A History of Contemporary Italy: Society and Politics: by Paul Ginsburg

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By Paul Ginsburg

During this long-awaited publication (already an important bestseller in Italy), Ginsborg has created a desirable, refined and definitive account of ways Italy has coped, or didn't cope, with the previous 20 years. modern Italy strongly mirrors Britain - the nations have approximately an identical volume, inhabitants measurement and GNP - and but they're superbly assorted. Ginsborg sees this distinction as so much essentially transparent within the position of the family members and it's the relatives that is on the center of Italian politics and enterprise. an individual wishing to appreciate modern Italy will locate it necessary to have this drastically appealing and clever e-book.

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Additional info for A History of Contemporary Italy: Society and Politics: 1943-1988 (Penguin History)

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The working class would become the leading political force in the country and would carry through a series of major reforms. These would include the destruction of all residues of Fascism, a radical agrarian reform and action against monopoly capitalism (but not against all capita­ lism as such). lO In order to achieve 'progressive democracy', a wide coalition of both social and political forces would be necessary. Togliatti insisted that the unity of the war years should, if possible, be continued into the period of reconstruction.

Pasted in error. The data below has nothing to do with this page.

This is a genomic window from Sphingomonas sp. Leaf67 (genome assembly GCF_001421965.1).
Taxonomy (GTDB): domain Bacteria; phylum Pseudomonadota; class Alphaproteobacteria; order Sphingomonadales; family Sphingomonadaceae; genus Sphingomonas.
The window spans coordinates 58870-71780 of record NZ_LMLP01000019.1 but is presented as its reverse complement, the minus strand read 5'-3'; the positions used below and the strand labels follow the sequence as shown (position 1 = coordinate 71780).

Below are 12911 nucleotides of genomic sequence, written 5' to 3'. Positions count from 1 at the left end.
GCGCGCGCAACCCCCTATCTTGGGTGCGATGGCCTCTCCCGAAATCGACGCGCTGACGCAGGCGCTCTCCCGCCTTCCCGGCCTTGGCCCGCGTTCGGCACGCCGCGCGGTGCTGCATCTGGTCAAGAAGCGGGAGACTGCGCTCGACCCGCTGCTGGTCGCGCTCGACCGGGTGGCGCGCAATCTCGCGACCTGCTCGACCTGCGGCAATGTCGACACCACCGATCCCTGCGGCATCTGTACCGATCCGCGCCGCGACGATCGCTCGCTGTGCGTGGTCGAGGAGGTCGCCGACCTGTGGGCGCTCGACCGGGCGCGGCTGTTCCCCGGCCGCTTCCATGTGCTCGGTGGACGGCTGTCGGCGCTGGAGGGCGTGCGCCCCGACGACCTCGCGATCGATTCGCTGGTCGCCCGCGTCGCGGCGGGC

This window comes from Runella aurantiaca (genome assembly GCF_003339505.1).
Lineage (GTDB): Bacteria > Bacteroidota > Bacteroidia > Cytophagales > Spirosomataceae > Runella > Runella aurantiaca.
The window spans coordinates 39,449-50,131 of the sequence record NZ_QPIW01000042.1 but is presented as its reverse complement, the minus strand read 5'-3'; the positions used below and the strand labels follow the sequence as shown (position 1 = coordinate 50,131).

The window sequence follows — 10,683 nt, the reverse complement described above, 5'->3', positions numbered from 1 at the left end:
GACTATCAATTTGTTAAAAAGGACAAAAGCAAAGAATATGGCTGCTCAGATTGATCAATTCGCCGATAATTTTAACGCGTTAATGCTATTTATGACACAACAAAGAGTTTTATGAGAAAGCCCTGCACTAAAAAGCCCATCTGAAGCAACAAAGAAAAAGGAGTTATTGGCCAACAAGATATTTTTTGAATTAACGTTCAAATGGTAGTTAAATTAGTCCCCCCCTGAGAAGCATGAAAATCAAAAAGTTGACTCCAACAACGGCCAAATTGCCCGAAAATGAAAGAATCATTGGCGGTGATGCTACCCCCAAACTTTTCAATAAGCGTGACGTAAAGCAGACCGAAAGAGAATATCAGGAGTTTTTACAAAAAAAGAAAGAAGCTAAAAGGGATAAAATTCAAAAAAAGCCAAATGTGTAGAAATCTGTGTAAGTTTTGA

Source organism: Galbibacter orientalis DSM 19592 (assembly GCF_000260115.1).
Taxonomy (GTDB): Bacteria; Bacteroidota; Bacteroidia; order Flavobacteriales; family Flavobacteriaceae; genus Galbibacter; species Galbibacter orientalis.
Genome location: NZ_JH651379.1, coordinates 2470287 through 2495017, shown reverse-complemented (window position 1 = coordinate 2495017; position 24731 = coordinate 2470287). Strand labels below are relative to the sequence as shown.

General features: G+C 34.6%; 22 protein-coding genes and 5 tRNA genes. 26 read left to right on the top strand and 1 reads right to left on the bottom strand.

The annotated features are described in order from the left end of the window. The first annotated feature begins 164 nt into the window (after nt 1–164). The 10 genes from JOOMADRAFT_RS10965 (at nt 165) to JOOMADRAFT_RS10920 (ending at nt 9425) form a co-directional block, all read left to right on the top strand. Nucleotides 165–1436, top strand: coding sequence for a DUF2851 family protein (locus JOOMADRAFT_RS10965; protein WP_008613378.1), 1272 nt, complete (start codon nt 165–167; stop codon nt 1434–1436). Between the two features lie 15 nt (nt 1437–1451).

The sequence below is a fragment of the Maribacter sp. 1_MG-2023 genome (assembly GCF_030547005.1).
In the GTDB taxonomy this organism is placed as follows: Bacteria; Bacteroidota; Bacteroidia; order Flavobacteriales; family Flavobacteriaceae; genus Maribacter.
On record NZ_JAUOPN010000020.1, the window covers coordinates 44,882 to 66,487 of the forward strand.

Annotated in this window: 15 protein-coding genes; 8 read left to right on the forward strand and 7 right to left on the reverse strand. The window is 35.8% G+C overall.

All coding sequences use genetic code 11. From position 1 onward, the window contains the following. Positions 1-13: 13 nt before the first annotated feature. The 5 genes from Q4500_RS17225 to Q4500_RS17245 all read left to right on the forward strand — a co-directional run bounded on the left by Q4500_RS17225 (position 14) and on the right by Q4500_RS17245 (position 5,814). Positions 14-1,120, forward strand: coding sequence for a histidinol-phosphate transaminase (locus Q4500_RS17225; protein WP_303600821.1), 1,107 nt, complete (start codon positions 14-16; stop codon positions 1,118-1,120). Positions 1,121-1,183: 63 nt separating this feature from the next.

91 Without doubt, the German occupation was more terrible in both intention and effect, but at least in the North the issues were clear cut. ), in the North and Centre the working-class movement, sections of the peasantry and the partisans were soon united in a single cause. It was upon them that hopes of Italian regeneration would rest. Chapter 2 Resistance and Liberation A s T H E protracted drama of wartime Italy unfolded, it became clear that three forces were going to dominate the country - the Allies, the Communists and the Christian Dem­ ocrats.

On 13 March 1944 the Russians recognized Badoglio's govern­ ment, implicitly confirming the assignment of Italy to the British sphere of in­ fluence. The strategy and needs of the international Communist movement thus shaped Togliatti's choices to a great extent. However, much of what he proposed also derived from the specific Italian situation and from the material and intellectual evolution of the Italian party. In the first place, the Communist leadership considered the possibility of social revolution to be firmly ruled out by the presence of the Allied army in Italy.

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